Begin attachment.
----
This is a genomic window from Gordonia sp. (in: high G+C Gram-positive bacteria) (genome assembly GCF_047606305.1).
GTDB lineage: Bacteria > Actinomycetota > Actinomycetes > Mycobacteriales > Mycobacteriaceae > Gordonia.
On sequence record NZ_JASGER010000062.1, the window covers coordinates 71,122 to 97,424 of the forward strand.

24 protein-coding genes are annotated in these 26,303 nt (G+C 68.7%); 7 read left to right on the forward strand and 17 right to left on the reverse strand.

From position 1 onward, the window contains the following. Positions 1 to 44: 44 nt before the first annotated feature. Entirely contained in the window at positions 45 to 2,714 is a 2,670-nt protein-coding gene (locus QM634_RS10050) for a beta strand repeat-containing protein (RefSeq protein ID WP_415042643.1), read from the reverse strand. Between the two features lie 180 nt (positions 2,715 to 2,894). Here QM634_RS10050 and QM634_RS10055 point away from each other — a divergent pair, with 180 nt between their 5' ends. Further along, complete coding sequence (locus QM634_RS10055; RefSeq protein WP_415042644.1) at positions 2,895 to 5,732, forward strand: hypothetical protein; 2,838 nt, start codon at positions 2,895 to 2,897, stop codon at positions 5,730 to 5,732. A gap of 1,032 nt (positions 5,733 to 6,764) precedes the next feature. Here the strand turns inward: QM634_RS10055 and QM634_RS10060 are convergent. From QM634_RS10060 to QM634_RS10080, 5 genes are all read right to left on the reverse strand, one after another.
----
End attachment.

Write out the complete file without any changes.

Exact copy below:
This is a genomic window from Gordonia sp. (in: high G+C Gram-positive bacteria) (genome assembly GCF_047606305.1).
GTDB lineage: Bacteria > Actinomycetota > Actinomycetes > Mycobacteriales > Mycobacteriaceae > Gordonia.
On sequence record NZ_JASGER010000062.1, the window covers coordinates 71,122 to 97,424 of the forward strand.

24 protein-coding genes are annotated in these 26,303 nt (G+C 68.7%); 7 read left to right on the forward strand and 17 right to left on the reverse strand.

From position 1 onward, the window contains the following. Positions 1 to 44: 44 nt before the first annotated feature. Entirely contained in the window at positions 45 to 2,714 is a 2,670-nt protein-coding gene (locus QM634_RS10050) for a beta strand repeat-containing protein (RefSeq protein ID WP_415042643.1), read from the reverse strand. Between the two features lie 180 nt (positions 2,715 to 2,894). Here QM634_RS10050 and QM634_RS10055 point away from each other — a divergent pair, with 180 nt between their 5' ends. Further along, complete coding sequence (locus QM634_RS10055; RefSeq protein WP_415042644.1) at positions 2,895 to 5,732, forward strand: hypothetical protein; 2,838 nt, start codon at positions 2,895 to 2,897, stop codon at positions 5,730 to 5,732. A gap of 1,032 nt (positions 5,733 to 6,764) precedes the next feature. Here the strand turns inward: QM634_RS10055 and QM634_RS10060 are convergent. From QM634_RS10060 to QM634_RS10080, 5 genes are all read right to left on the reverse strand, one after another.